Aluminum Takes On the Bottled Water Market
For the past decade, the bottled water market has been the U.S. beverage industry’s hottest growth commodity. According to the Government Accountability Office, U.S. per capita consumption has doubled over the period, from 13.4 gallons in 1997 to 29.3 gallons in 2007.
That increase has been instrumental in driving the growth of polyethylene terephthalate (“PET”)—with the U.S. bottled water market accounting for fully 20 percent of the growth in global PET demand in beverages over the period, according to Canadean Global Beverage Industry Reports.
And prospects are for the market to continue to grow—albeit at a somewhat slower pace. MarketResearch.com forecasts that the bottled water market in the U.S., Europe, and Japan will average 5.3 percent compound annual growth between 2006 and 2012. Already, an estimated 200 billion bottles of water are consumed annually worldwide, which if lined up together would stretch to the moon and back 56 times.
And therein lies a problem behind this otherwise healthful trend. Only a small percentage of these bottles are recycled—23.4 percent, according to the most recent survey by the National Association for PET Container Resources (NAPCOR). Moreover, the overwhelming majority of PET containers that are recycled do not become new bottles—but rather are downcycled for less valuable applications such as fleece, toys, or plastic lumber.
An Aluminum Answer?
In recent years a number of brands have begun introducing water in cans or aluminum bottles. In 2004 HiO Silver began packaging its “oxygen water” in aluminum cans for their superior protective properties as well as for convenience. Last year, Aqua Planet launched its vitamin-enhanced water in the resealable Cap Can from Rexam citing the same reasons—as well as the package’s 100 percent recyclability.
Earlier this summer, LYF launched its vitamin enhanced water in Ball Corporation’s 16-oz Alumi-Tek recloseable bottle can. “This bottle provides a perfect vessel for these products because it has a very distinct and premium image that is consistent with the benefits the beverage offers. Plus it is recloseable, tamper-resistant, chills quickly, and is 100 percent recyclable,” company CEO Gwen Miles said.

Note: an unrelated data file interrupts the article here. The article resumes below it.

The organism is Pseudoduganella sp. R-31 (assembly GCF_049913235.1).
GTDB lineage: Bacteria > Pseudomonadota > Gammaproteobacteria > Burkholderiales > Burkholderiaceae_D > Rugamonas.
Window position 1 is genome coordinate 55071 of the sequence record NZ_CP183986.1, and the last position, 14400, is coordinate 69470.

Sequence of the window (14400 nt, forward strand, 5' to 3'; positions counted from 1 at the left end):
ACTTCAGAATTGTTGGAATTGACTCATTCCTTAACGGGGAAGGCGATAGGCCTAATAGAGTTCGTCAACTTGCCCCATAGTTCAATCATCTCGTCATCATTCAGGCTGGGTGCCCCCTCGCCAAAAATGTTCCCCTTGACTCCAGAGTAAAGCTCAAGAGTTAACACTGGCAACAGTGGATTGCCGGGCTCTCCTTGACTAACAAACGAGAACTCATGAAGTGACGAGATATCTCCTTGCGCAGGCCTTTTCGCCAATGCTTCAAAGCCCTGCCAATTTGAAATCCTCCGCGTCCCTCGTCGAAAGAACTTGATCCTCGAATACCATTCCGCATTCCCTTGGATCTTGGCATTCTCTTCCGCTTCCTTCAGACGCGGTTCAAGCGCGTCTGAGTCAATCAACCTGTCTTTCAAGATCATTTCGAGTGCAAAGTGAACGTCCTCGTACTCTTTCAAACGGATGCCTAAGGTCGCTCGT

Canned aluminum water has been a staple of humanitarian relief for some time. Anheuser-Busch—the world’s largest recycler of aluminum beverage containers—annually supplies millions of cans of (still) water to victims of hurricanes and other natural disasters in the U.S. CannedWater4Kids—an initiative launched last year to bring clean, safe drinking water to children in developing countries—similarly uses the aluminum can to package its water.
“The aluminum can was selected because it is safe, readily available, sustainable (recyclable) and economical,” the charity notes on its website. “By tapping into the global can industry, clean water, packaged in aluminum cans, will become our symbol and billboard for spreading the word while developing strong grassroots awareness and participation.”
Reusable Aluminum Water Bottles
Perhaps the most notable development in water bottle packaging recently has been the growth in reusable aluminum bottles. Companies such as Sigg have positioned refillable, reusable aluminum bottles as the most environmentally responsible way to drink water.
Sales of Sigg aluminum water bottles have roughly tripled in the four years since it launched in the U.S. The company sold six million bottles in 2008—almost half of those in the U.S.
In a recent interview with the New York Times, Sigg CEO Steve Wasik forecast that, despite the current global economic downturn, the company forecasts 15 percent growth in its bottle sales for 2009. Perhaps the only thing preventing Sigg from a still higher growth rate is the growing numbers of competitors whose reusable aluminum bottles now line the shelves at supermarkets, camping stores, and other retail outlets.
Adding to the consumer appeal of reusable aluminum bottles’ “eco-chic” image is the multitude of colorful designs with which they are emblazoned. Sigg alone has over 100 designs—from day-glo creations to a stark red-on-white design boasting the self-explanatory phrase: “I am not plastic.”